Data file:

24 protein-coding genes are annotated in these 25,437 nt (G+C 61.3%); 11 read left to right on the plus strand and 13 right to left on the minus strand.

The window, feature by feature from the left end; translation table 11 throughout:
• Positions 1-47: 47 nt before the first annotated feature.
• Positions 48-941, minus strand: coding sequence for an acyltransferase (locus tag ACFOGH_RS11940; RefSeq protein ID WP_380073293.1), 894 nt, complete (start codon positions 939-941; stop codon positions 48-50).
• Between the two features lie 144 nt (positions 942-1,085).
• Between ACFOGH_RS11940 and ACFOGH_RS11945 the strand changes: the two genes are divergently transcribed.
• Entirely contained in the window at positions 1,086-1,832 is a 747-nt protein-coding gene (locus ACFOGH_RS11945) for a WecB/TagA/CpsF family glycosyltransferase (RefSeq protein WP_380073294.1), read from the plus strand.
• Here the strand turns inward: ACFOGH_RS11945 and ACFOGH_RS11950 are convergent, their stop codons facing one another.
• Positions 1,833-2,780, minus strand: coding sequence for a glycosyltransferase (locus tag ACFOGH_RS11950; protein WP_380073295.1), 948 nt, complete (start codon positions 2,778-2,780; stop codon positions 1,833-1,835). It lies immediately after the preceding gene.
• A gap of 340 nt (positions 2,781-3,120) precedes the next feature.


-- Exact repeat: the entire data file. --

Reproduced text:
24 protein-coding genes are annotated in these 25,437 nt (G+C 61.3%); 11 read left to right on the plus strand and 13 right to left on the minus strand.

The window, feature by feature from the left end; translation table 11 throughout:
• Positions 1-47: 47 nt before the first annotated feature.
• Positions 48-941, minus strand: coding sequence for an acyltransferase (locus tag ACFOGH_RS11940; RefSeq protein ID WP_380073293.1), 894 nt, complete (start codon positions 939-941; stop codon positions 48-50).
• Between the two features lie 144 nt (positions 942-1,085).
• Between ACFOGH_RS11940 and ACFOGH_RS11945 the strand changes: the two genes are divergently transcribed.
• Entirely contained in the window at positions 1,086-1,832 is a 747-nt protein-coding gene (locus ACFOGH_RS11945) for a WecB/TagA/CpsF family glycosyltransferase (RefSeq protein WP_380073294.1), read from the plus strand.
• Here the strand turns inward: ACFOGH_RS11945 and ACFOGH_RS11950 are convergent, their stop codons facing one another.
• Positions 1,833-2,780, minus strand: coding sequence for a glycosyltransferase (locus tag ACFOGH_RS11950; protein WP_380073295.1), 948 nt, complete (start codon positions 2,778-2,780; stop codon positions 1,833-1,835). It lies immediately after the preceding gene.
• A gap of 340 nt (positions 2,781-3,120) precedes the next feature.